There was no time to waste at all. There was already 45 minutes of delay to my original schedule so I dropped my luggage and quickly went to explore the island. Luckily, I spent my time rigging up the rods during the long wait for service.
A quick photo of the port of Ydra Town.
Much thought was given at home to research for suitable fishing locations. GoogleMap was not much help since the resolution of the maps were rather poor; however, the pictures people had posted were a lot of help.
I found the swim platform located near one of the seaside cafe. The first look into the water revealed many small damselfish, scattered small school of tiny mullet and some small school of small baitfish.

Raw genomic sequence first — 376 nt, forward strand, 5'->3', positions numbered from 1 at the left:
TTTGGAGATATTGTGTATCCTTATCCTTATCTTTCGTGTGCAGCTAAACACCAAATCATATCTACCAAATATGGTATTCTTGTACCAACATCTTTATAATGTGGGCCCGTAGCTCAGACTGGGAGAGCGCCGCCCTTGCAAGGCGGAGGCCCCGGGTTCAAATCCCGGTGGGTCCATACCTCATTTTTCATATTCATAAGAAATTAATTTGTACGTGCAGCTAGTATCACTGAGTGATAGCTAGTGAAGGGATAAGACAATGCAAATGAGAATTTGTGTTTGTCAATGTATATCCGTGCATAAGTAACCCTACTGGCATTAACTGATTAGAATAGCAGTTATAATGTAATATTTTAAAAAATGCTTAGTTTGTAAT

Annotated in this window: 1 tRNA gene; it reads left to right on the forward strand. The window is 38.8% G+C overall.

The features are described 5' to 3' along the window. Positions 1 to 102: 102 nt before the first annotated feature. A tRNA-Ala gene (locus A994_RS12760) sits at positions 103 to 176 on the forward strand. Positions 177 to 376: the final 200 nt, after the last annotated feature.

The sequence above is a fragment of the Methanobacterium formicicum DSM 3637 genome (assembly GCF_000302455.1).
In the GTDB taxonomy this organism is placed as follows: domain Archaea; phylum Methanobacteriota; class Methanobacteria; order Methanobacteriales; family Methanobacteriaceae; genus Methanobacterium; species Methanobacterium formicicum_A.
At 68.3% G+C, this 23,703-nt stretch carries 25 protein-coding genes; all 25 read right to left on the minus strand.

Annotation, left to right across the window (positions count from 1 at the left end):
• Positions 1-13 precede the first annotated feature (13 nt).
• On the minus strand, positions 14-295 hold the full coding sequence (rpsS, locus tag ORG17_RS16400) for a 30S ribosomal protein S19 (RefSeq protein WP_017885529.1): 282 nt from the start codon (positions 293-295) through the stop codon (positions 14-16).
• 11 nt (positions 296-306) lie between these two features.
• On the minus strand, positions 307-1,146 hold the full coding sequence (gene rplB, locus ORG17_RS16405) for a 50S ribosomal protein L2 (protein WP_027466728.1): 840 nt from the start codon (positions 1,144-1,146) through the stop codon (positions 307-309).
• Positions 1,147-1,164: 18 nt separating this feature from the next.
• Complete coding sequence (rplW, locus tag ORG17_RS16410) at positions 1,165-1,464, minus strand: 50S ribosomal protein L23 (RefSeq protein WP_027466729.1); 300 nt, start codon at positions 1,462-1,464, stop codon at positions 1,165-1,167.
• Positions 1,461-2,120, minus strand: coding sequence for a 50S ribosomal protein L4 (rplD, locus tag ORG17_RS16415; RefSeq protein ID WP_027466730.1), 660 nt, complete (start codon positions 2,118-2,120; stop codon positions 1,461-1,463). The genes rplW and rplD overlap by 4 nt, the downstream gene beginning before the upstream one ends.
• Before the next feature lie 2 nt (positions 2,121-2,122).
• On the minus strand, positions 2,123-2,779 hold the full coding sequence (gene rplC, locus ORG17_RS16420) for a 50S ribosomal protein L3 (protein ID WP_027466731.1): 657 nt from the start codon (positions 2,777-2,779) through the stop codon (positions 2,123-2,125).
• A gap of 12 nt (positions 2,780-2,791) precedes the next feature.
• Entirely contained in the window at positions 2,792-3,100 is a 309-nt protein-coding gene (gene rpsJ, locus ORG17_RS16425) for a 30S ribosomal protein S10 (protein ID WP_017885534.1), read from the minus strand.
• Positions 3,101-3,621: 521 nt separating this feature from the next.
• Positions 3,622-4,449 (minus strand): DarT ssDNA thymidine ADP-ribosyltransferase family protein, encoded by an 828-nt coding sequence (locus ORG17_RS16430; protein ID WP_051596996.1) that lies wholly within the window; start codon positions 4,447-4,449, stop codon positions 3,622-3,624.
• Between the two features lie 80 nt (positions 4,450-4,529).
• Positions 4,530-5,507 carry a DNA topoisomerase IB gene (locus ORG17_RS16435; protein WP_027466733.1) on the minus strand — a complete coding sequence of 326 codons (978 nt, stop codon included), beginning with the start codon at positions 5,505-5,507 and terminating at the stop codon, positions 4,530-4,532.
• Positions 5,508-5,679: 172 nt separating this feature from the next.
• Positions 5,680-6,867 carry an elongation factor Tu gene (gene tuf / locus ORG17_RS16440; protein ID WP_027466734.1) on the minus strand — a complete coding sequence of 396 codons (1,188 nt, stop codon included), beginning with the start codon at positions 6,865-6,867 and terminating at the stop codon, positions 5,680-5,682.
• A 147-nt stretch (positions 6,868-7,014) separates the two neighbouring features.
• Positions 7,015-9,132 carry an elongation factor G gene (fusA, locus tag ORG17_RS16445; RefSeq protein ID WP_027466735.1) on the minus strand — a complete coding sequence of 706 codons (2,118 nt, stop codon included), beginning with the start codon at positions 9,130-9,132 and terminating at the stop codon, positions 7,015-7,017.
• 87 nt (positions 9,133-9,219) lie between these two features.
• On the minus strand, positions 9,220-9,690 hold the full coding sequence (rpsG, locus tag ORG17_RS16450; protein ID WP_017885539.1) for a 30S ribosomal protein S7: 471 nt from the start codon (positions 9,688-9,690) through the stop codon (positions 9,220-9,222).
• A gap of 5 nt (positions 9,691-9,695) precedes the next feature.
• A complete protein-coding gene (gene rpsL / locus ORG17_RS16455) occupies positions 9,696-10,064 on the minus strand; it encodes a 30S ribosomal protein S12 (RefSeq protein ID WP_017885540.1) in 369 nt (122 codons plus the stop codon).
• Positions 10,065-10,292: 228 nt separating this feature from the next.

Presented with that scenario, the first choice was to use the float rig, 4lb fluorocarbon and #20 hook to try add the damselfish and mullet to my fish list.
Chumming with bread brought the fish into a feeding frenzy. The first cast with bread bait quickly resulted in a new species. Although it was not my original target, it was still one of my top targets to catch on this trip.
7” Ornate Wrasse (Thalassoma pavo)
Two more casts later there was another good hit. Yet again, it wasn’t the damselfish...but another new species, one that was apparently a local delicacy even when they were smaller in size. The locals called them gopa.
5” Bogue (Boops boops)
Casts after casts, the bogue took my bait while the damselfish just could not take the hook. I would have caught enough bogue (even at 5-6” size) to make a decent meal…had I knew the local actually eat them at that size.